Nelson Mandela

It's History Night! Stonewall, South Africa And MLK

Jan 15, 2014

On Thursday nights, WLRN looks back at the people, places and major events that have shaped South Florida, the United States and our modern world. 

On January 16, Channel 17 presents three shows pegged to these headlines and current events -- a string of historic legal and legislative successes by America's gay and lesbian community; last year's death of South African President Nelson Mandela and next week's Martin Luther King holiday:

Mark Hedden / WLRN

The Art Basel afterglow is still upon us in South Florida, and that's evident in what you've been reading this past week.

But amid stories of Basel and it implications for Miami and its surroundings, the Keys' efforts to save a landmark bridge were popular on our site, as was one of our many stories on Nelson Mandela's passing.

Scroll on to see and hear this week's most popular stories.

Alex Saleh


Allegations that Miami Gardens police harassed and intimidated black employees and customers at one convenience store has led to the resignation of that city’s police chief. Julie Brown from the Miami Herald says that the city's police chief, who is black, is actually a rarity: nearly all of the commanders and most squad officers are white and Hispanic, although Miami Gardens is predominantly black.

Tsvangirayi Mukwazhi / The Associated Press

JOHANNESBURG -- The man accused of faking sign interpretation while standing alongside world leaders like U.S. President Barack Obama at Nelson Mandela's memorial service said Thursday he hallucinated that angels were entering the stadium, suffers from schizophrenia and has been violent in the past.

South Africa The Good News / Wikimedia Commons

  It was the summer of 1990. I was home, living with my parents, working part-time at a Miami television station as a production assistant. I made an aspiring journalist’s wage, $6 an hour.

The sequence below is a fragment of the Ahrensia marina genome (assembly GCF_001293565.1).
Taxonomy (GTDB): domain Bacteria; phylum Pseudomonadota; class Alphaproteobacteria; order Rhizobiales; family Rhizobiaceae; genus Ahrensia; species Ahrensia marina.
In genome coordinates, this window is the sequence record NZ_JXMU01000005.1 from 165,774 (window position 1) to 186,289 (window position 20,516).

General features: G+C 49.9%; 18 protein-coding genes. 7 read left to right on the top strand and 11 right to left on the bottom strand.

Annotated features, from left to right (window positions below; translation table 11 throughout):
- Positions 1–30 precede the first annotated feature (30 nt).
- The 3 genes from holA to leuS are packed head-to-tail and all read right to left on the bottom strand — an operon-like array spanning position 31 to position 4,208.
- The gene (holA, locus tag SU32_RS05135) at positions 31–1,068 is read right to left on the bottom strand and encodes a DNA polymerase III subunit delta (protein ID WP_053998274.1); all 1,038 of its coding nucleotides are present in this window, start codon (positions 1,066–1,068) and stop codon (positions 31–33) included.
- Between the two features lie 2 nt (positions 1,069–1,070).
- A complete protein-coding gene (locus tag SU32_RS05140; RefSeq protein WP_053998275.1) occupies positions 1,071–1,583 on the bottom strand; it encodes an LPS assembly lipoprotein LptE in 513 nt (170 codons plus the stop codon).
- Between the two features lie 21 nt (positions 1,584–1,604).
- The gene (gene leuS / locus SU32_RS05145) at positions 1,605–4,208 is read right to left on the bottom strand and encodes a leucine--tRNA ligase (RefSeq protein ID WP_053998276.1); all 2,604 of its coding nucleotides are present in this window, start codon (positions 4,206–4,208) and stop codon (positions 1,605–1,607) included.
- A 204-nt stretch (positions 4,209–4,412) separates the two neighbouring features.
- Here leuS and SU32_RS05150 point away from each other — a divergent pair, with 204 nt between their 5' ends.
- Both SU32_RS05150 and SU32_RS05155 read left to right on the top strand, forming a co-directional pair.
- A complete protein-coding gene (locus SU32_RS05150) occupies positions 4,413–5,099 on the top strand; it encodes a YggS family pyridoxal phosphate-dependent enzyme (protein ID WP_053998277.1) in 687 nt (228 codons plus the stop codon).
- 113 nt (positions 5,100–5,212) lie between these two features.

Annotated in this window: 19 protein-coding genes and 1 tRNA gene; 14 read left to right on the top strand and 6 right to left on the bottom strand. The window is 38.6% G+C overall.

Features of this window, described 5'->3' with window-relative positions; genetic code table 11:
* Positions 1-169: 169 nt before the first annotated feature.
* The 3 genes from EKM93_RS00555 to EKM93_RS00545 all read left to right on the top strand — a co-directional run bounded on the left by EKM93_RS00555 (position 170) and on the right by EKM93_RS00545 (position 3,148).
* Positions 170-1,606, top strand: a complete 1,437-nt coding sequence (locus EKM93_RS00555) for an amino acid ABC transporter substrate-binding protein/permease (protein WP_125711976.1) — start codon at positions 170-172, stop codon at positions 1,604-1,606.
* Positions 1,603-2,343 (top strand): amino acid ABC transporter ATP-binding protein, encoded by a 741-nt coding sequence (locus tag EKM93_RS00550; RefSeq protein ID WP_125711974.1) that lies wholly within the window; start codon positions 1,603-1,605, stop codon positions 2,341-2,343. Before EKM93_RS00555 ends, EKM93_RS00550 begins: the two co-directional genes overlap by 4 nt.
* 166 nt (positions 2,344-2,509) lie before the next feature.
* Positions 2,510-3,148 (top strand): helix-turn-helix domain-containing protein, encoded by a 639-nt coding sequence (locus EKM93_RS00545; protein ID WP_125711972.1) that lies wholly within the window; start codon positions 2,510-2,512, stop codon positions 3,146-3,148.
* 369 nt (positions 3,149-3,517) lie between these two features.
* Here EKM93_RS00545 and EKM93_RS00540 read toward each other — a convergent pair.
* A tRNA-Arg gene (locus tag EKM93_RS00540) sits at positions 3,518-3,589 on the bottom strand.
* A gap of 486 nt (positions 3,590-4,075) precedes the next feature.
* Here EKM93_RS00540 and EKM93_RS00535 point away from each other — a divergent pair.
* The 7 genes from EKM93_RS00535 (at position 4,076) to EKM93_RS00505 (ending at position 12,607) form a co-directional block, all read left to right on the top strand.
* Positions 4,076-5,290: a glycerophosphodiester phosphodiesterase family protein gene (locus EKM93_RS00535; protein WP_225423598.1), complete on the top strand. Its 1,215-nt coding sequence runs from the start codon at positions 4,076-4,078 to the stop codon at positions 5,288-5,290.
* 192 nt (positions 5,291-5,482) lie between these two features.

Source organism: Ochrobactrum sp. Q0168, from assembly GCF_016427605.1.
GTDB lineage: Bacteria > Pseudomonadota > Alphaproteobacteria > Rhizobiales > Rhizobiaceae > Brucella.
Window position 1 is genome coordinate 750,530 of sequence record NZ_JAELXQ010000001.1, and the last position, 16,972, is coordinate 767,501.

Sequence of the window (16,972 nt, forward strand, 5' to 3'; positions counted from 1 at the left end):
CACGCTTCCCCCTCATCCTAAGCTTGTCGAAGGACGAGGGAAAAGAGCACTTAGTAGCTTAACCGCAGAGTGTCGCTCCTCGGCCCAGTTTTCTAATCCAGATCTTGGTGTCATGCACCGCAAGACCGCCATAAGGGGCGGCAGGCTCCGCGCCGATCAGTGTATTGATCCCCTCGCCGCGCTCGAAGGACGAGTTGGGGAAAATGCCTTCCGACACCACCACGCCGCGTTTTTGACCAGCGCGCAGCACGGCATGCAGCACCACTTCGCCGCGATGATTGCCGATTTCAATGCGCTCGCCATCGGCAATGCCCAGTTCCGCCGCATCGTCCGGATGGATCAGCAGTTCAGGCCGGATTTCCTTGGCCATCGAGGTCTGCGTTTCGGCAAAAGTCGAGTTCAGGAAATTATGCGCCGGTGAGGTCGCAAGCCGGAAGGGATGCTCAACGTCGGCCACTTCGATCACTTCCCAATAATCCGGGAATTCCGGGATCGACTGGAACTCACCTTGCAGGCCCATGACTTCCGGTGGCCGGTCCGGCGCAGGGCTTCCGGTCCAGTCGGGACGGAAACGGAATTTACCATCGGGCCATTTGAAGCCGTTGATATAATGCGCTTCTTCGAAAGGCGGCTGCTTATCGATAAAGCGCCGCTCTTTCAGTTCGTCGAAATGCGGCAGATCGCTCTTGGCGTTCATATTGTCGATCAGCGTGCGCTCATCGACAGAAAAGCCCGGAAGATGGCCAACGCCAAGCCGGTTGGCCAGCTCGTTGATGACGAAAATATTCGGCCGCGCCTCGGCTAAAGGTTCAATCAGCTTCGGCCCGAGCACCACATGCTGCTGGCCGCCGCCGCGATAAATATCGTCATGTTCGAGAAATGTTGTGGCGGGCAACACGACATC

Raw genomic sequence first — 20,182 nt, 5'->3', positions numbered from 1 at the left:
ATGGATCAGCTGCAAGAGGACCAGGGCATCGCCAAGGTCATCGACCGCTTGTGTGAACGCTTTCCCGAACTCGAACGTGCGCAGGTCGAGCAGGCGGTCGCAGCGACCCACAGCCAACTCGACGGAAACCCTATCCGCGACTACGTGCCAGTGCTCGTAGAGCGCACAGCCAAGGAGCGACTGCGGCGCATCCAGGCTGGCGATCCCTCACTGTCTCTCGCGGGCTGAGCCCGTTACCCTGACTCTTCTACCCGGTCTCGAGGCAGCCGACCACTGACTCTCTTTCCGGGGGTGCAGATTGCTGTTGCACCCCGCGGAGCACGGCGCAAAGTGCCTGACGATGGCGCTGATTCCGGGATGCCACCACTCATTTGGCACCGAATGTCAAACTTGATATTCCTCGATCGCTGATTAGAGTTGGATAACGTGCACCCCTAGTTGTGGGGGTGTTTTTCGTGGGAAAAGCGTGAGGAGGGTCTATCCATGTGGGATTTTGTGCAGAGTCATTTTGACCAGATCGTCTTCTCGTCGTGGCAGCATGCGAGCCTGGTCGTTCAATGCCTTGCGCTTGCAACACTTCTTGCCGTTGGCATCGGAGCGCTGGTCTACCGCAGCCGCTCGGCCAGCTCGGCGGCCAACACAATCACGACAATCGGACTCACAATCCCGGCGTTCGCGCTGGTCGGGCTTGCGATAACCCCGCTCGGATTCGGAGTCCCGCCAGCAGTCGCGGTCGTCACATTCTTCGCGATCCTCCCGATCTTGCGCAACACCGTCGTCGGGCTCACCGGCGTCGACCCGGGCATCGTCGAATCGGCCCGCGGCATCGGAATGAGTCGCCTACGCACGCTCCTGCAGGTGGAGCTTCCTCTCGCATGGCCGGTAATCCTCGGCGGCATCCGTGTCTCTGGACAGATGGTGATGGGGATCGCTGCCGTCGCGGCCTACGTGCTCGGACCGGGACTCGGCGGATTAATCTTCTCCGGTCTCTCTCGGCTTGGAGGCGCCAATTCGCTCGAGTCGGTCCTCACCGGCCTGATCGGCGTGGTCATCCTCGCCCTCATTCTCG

A multiracial group of students back at my Washington, D.C., college had staged sit-ins calling for the school to divest from South Africa. I remember campus-wide "reverse apartheid" protest days. We were learning about modern-day, systemic racial segregation.

But in 1990, Nelson Mandela, who'd spent 27 years as a political prisoner, was released.

When one of the world's best known, most beloved champions of human rights died last week, we had to run a story about his impact on South Florida.

During Tuesday's memorial service at South Africa's largest soccer stadium, President Obama delivered a 20-minute eulogy that compared Mandela to Gandhi, Martin Luther King, Abraham Lincoln and America's founding fathers.

Mandela, Obama said in Johannesburg, was the "last great liberator of the 20th century." He was not only a man of politics, but a pragmatist and flawed human being who managed to discipline his anger to turn centuries of oppression into what Mandela liked to call a "Rainbow Nation."

(This post was last updated at 9:27 a.m. ET.)

The skies were gray over Johannesburg this morning. And the rain was relentless.

South Africa The Good News / Wikimedia Commons

In the summer of 1993 Nelson Mandela was touring the United States raising money for his African National Congress political party. He visited one of the most racially separate cities in the U.S. but had a much different experience compared to his visit three years earlier in Miami.

Mandela came to visit in early July. That summer I was working as an intern for a CBS News radio station in Chicago. I was assigned to help the reporter who was on scene at host Rev. Jesse Jackson's headquarters in Chicago's South Side, where the population is largely African-American.

If you live on the Caribbean street – and Florida is part of that street – here are three ways of looking at Nelson Mandela’s death yesterday.

Each, not surprisingly, involves Cuba and Fidel Castro. But in a larger sense they involve how immaturely we practice politics on this street – and how immaturely the world beyond this street views our politics.